Bobby Mueller’s Book Report

An exclusive transcript of Bobby Mueller’s book report summary.

Perhaps if someone had thought to review Robert Mueller’s high school record from March of 1958, we wouldn’t have been surprised by his performance before two House committees on Wednesday. Herewith a transcript of a long-lost tape recording of Bobby Mueller’s grade nine oral summary of his book report:

book reportTEACHER:   Bobby, could you tell us what book you chose to read?

BOBBY:   I read The Caine Mutiny by Herman Wouk, Miss Jones.

TEACHER:  Please summarize the plot of the novel.

BOBBY:   I’d refer you to my written report for that.

TEACHER:   Could you at least read the summary from your book report?

BOBBY:   I’m happy to have you read it.

TEACHER:   Well, in the book, as I recall, some lower officers on the World War II Navy warship the U.S.S. Caine are at odds as to whether or not to relieve command of the ship from Lieutenant Commander Queeg.

BOBBY:   I defer to you on that. I can’t get into the details.

TEACHER:   But it was clear, wasn’t it, that Commander Queeg performed a number of cowardly actions which endangered the safety of the ship and its crew.

BOBBY:   If that’s what was written in my report, then yes.

TEACHER:   Captain Queeg was relieved of command during a storm and then subsequently the officer relieving him is accused of mutiny and tried. Correct?

BOBBY:   The Navy Regulations and specifically Section 184 apparently govern such situations but I was only charged with reading the book and thus I am precluded from making any conclusions as to potential criminal conduct at least by the Commander.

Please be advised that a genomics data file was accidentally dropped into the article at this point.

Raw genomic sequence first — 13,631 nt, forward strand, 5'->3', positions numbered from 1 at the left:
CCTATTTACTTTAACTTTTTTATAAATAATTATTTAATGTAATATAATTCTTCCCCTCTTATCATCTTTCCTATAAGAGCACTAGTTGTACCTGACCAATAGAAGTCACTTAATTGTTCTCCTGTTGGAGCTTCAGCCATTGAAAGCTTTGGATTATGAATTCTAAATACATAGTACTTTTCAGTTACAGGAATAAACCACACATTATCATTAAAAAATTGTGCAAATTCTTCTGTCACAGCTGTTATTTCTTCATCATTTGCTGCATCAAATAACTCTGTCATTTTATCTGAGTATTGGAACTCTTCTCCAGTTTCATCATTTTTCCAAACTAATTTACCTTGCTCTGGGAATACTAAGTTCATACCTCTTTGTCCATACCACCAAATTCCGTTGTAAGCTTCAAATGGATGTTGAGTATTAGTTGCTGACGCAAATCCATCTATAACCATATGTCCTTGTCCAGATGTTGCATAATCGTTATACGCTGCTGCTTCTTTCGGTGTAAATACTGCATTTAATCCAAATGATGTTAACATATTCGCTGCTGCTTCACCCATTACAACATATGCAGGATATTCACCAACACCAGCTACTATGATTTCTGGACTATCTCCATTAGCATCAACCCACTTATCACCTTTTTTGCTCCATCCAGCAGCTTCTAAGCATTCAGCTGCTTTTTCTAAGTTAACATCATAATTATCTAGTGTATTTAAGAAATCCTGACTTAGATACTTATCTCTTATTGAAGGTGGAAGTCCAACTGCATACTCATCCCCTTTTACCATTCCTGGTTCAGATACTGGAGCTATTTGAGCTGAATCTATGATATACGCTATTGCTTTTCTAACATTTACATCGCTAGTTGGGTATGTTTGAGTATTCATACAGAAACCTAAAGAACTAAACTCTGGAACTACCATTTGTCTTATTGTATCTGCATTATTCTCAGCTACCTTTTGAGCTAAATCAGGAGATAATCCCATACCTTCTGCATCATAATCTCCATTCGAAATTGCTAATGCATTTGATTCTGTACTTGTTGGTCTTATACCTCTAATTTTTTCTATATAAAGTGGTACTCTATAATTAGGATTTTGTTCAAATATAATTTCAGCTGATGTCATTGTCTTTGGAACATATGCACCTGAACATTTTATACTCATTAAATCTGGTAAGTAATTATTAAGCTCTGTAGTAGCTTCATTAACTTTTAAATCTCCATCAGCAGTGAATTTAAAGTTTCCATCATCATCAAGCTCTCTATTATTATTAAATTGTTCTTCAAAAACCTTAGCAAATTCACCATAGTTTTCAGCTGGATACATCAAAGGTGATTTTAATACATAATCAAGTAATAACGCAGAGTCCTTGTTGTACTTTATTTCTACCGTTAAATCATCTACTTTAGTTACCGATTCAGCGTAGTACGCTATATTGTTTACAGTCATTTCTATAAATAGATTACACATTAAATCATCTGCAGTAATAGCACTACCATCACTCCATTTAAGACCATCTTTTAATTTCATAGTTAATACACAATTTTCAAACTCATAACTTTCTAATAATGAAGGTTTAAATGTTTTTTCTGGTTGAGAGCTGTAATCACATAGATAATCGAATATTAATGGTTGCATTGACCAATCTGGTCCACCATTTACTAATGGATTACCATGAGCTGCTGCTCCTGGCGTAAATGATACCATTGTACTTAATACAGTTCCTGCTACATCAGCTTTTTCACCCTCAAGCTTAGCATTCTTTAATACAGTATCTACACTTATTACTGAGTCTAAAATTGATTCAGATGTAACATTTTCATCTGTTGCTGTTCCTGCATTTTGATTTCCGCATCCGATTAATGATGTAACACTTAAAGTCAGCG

TEACHER:   Yet there’s a complicated psychological relationship between the characters touching on such issues as sanity, loyalty and moral duty, wouldn’t you agree?

BOBBY:   I’m afraid I can’t say. All of that is outside of my purview.

TEACHER:   Your report touches on all of the underlying actions in great detail. I think it would be remiss of you to not come to at least some ethical conclusions about the main characters’ actions and motivations.

BOBBY:   I can’t speak to that.

TEACHER:   What about the situation after the war ends? Couldn’t you then comment on the guilt or innocence of the Commander?

BOBBY:   Yes, at that point it might be appropriate to comment and possibly even charge the Commander. But that issue falls outside the terms of my assignment.

TEACHER:   Thank you, Bobby. While I’m somewhat disappointed by your oral presentation today, I do have to give you credit for the incredible detail provided in your 448-page report although I am still puzzled as to why you have redacted portions of it. On balance, I’m giving you a B-minus.

BOBBY:   Thanks, teach.

David Martin
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